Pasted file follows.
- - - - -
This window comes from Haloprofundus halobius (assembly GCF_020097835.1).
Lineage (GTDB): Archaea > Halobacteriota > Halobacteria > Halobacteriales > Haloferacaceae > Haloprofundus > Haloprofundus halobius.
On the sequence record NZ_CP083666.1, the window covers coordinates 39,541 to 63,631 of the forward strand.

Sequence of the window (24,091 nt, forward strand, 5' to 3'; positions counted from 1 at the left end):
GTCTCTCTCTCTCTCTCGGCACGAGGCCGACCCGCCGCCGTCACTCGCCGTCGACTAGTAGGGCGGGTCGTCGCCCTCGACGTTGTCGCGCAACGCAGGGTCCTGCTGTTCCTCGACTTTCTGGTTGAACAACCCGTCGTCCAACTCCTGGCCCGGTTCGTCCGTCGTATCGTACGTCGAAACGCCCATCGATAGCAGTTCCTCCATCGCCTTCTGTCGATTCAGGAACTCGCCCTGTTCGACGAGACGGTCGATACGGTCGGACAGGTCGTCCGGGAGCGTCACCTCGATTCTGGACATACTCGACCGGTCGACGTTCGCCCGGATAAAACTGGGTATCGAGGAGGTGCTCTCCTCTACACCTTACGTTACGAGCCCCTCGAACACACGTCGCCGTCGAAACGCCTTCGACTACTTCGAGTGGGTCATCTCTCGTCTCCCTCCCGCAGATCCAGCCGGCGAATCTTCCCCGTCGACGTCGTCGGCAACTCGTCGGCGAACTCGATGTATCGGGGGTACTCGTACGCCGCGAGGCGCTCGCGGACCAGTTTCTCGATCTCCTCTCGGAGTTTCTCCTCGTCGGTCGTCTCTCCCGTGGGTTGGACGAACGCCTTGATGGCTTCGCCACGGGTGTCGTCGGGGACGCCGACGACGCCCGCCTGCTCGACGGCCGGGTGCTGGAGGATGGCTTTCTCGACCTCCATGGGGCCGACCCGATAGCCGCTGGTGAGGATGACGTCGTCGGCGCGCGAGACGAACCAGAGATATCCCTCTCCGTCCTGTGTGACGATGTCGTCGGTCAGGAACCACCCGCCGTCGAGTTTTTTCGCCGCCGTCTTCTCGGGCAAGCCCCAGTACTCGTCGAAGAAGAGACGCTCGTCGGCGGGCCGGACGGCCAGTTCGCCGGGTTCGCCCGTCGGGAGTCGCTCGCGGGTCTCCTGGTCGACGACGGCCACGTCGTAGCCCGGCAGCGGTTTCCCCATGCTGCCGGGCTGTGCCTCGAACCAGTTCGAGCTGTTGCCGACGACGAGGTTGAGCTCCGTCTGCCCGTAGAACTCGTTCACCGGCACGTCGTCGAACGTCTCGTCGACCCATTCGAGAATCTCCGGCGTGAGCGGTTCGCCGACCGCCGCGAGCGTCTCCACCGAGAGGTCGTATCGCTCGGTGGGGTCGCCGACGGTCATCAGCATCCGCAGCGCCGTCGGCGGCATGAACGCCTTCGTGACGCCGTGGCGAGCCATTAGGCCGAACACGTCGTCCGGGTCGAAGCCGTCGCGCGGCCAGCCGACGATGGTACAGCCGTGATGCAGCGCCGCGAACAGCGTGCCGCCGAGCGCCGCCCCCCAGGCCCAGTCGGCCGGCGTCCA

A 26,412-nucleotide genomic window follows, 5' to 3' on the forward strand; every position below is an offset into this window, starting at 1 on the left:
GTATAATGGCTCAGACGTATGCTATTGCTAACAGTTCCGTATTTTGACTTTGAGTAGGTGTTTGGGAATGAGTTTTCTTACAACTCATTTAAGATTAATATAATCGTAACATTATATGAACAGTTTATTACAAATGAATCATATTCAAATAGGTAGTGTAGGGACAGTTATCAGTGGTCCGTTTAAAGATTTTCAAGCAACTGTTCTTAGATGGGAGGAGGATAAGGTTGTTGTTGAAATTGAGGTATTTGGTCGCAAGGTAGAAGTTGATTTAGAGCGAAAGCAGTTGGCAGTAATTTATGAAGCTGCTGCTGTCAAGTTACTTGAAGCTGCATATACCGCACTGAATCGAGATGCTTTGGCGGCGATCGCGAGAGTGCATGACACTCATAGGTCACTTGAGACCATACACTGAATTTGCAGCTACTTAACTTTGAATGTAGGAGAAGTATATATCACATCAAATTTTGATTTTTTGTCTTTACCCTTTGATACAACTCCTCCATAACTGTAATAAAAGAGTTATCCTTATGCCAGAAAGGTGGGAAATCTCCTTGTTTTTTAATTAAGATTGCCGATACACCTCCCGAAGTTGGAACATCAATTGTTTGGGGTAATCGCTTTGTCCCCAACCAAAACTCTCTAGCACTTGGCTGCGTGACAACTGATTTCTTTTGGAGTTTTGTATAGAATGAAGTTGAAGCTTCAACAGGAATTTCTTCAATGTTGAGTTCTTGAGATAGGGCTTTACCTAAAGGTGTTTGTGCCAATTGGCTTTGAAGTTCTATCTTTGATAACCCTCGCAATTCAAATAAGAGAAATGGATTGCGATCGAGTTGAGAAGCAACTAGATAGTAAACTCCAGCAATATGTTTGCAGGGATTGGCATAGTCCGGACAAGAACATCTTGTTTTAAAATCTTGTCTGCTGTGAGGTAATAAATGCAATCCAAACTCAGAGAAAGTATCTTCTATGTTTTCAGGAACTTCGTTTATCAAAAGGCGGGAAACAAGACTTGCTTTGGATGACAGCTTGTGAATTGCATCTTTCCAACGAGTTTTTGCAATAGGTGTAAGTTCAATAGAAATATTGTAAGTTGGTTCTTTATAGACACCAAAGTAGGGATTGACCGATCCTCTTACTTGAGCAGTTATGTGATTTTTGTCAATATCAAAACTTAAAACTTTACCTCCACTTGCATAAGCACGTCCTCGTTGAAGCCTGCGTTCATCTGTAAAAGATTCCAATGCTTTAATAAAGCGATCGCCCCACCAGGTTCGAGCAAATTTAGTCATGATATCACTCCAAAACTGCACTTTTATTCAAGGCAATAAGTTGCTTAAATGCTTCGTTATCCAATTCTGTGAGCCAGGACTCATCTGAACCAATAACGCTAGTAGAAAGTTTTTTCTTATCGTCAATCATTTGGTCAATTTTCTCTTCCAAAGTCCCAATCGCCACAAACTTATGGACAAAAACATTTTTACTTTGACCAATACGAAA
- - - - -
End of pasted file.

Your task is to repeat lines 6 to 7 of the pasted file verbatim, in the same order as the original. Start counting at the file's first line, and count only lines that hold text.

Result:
A 26,412-nucleotide genomic window follows, 5' to 3' on the forward strand; every position below is an offset into this window, starting at 1 on the left:
GTATAATGGCTCAGACGTATGCTATTGCTAACAGTTCCGTATTTTGACTTTGAGTAGGTGTTTGGGAATGAGTTTTCTTACAACTCATTTAAGATTAATATAATCGTAACATTATATGAACAGTTTATTACAAATGAATCATATTCAAATAGGTAGTGTAGGGACAGTTATCAGTGGTCCGTTTAAAGATTTTCAAGCAACTGTTCTTAGATGGGAGGAGGATAAGGTTGTTGTTGAAATTGAGGTATTTGGTCGCAAGGTAGAAGTTGATTTAGAGCGAAAGCAGTTGGCAGTAATTTATGAAGCTGCTGCTGTCAAGTTACTTGAAGCTGCATATACCGCACTGAATCGAGATGCTTTGGCGGCGATCGCGAGAGTGCATGACACTCATAGGTCACTTGAGACCATACACTGAATTTGCAGCTACTTAACTTTGAATGTAGGAGAAGTATATATCACATCAAATTTTGATTTTTTGTCTTTACCCTTTGATACAACTCCTCCATAACTGTAATAAAAGAGTTATCCTTATGCCAGAAAGGTGGGAAATCTCCTTGTTTTTTAATTAAGATTGCCGATACACCTCCCGAAGTTGGAACATCAATTGTTTGGGGTAATCGCTTTGTCCCCAACCAAAACTCTCTAGCACTTGGCTGCGTGACAACTGATTTCTTTTGGAGTTTTGTATAGAATGAAGTTGAAGCTTCAACAGGAATTTCTTCAATGTTGAGTTCTTGAGATAGGGCTTTACCTAAAGGTGTTTGTGCCAATTGGCTTTGAAGTTCTATCTTTGATAACCCTCGCAATTCAAATAAGAGAAATGGATTGCGATCGAGTTGAGAAGCAACTAGATAGTAAACTCCAGCAATATGTTTGCAGGGATTGGCATAGTCCGGACAAGAACATCTTGTTTTAAAATCTTGTCTGCTGTGAGGTAATAAATGCAATCCAAACTCAGAGAAAGTATCTTCTATGTTTTCAGGAACTTCGTTTATCAAAAGGCGGGAAACAAGACTTGCTTTGGATGACAGCTTGTGAATTGCATCTTTCCAACGAGTTTTTGCAATAGGTGTAAGTTCAATAGAAATATTGTAAGTTGGTTCTTTATAGACACCAAAGTAGGGATTGACCGATCCTCTTACTTGAGCAGTTATGTGATTTTTGTCAATATCAAAACTTAAAACTTTACCTCCACTTGCATAAGCACGTCCTCGTTGAAGCCTGCGTTCATCTGTAAAAGATTCCAATGCTTTAATAAAGCGATCGCCCCACCAGGTTCGAGCAAATTTAGTCATGATATCACTCCAAAACTGCACTTTTATTCAAGGCAATAAGTTGCTTAAATGCTTCGTTATCCAATTCTGTGAGCCAGGACTCATCTGAACCAATAACGCTAGTAGAAAGTTTTTTCTTATCGTCAATCATTTGGTCAATTTTCTCTTCCAAAGTCCCAATCGCCACAAACTTATGGACAAAAACATTTTTACTTTGACCAATACGAAA